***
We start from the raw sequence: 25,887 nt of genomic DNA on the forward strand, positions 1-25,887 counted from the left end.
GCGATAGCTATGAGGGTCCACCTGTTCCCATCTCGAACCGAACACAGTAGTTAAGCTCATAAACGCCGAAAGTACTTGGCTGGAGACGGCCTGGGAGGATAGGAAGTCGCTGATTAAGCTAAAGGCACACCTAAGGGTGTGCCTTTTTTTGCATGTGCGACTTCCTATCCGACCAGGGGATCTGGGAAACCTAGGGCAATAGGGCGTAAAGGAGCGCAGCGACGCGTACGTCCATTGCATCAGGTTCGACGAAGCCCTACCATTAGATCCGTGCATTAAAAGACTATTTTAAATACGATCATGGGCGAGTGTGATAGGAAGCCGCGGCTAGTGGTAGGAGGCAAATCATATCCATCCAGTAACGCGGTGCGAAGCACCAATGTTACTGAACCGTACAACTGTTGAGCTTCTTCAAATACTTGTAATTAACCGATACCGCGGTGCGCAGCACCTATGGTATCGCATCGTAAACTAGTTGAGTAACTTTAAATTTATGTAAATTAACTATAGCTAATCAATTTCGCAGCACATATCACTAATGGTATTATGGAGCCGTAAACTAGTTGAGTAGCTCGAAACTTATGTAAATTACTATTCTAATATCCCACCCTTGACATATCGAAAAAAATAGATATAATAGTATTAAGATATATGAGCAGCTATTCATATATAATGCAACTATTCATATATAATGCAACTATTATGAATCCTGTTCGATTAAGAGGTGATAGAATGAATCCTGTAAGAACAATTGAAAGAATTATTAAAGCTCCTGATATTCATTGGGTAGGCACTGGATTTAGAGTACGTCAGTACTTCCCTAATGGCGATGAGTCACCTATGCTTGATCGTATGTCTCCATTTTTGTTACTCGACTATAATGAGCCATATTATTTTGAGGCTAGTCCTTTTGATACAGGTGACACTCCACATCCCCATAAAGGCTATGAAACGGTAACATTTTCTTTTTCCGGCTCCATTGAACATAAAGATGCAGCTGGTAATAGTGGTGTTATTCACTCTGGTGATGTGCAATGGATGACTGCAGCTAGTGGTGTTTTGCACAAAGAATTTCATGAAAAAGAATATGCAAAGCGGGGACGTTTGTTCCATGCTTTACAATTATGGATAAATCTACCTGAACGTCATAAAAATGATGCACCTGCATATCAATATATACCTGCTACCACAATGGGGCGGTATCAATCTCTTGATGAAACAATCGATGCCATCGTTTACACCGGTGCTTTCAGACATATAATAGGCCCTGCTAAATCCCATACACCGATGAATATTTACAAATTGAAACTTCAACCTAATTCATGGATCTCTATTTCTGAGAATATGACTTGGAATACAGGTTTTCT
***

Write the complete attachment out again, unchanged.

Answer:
We start from the raw sequence: 25,887 nt of genomic DNA on the forward strand, positions 1-25,887 counted from the left end.
GCGATAGCTATGAGGGTCCACCTGTTCCCATCTCGAACCGAACACAGTAGTTAAGCTCATAAACGCCGAAAGTACTTGGCTGGAGACGGCCTGGGAGGATAGGAAGTCGCTGATTAAGCTAAAGGCACACCTAAGGGTGTGCCTTTTTTTGCATGTGCGACTTCCTATCCGACCAGGGGATCTGGGAAACCTAGGGCAATAGGGCGTAAAGGAGCGCAGCGACGCGTACGTCCATTGCATCAGGTTCGACGAAGCCCTACCATTAGATCCGTGCATTAAAAGACTATTTTAAATACGATCATGGGCGAGTGTGATAGGAAGCCGCGGCTAGTGGTAGGAGGCAAATCATATCCATCCAGTAACGCGGTGCGAAGCACCAATGTTACTGAACCGTACAACTGTTGAGCTTCTTCAAATACTTGTAATTAACCGATACCGCGGTGCGCAGCACCTATGGTATCGCATCGTAAACTAGTTGAGTAACTTTAAATTTATGTAAATTAACTATAGCTAATCAATTTCGCAGCACATATCACTAATGGTATTATGGAGCCGTAAACTAGTTGAGTAGCTCGAAACTTATGTAAATTACTATTCTAATATCCCACCCTTGACATATCGAAAAAAATAGATATAATAGTATTAAGATATATGAGCAGCTATTCATATATAATGCAACTATTCATATATAATGCAACTATTATGAATCCTGTTCGATTAAGAGGTGATAGAATGAATCCTGTAAGAACAATTGAAAGAATTATTAAAGCTCCTGATATTCATTGGGTAGGCACTGGATTTAGAGTACGTCAGTACTTCCCTAATGGCGATGAGTCACCTATGCTTGATCGTATGTCTCCATTTTTGTTACTCGACTATAATGAGCCATATTATTTTGAGGCTAGTCCTTTTGATACAGGTGACACTCCACATCCCCATAAAGGCTATGAAACGGTAACATTTTCTTTTTCCGGCTCCATTGAACATAAAGATGCAGCTGGTAATAGTGGTGTTATTCACTCTGGTGATGTGCAATGGATGACTGCAGCTAGTGGTGTTTTGCACAAAGAATTTCATGAAAAAGAATATGCAAAGCGGGGACGTTTGTTCCATGCTTTACAATTATGGATAAATCTACCTGAACGTCATAAAAATGATGCACCTGCATATCAATATATACCTGCTACCACAATGGGGCGGTATCAATCTCTTGATGAAACAATCGATGCCATCGTTTACACCGGTGCTTTCAGACATATAATAGGCCCTGCTAAATCCCATACACCGATGAATATTTACAAATTGAAACTTCAACCTAATTCATGGATCTCTATTTCTGAGAATATGACTTGGAATACAGGTTTTCT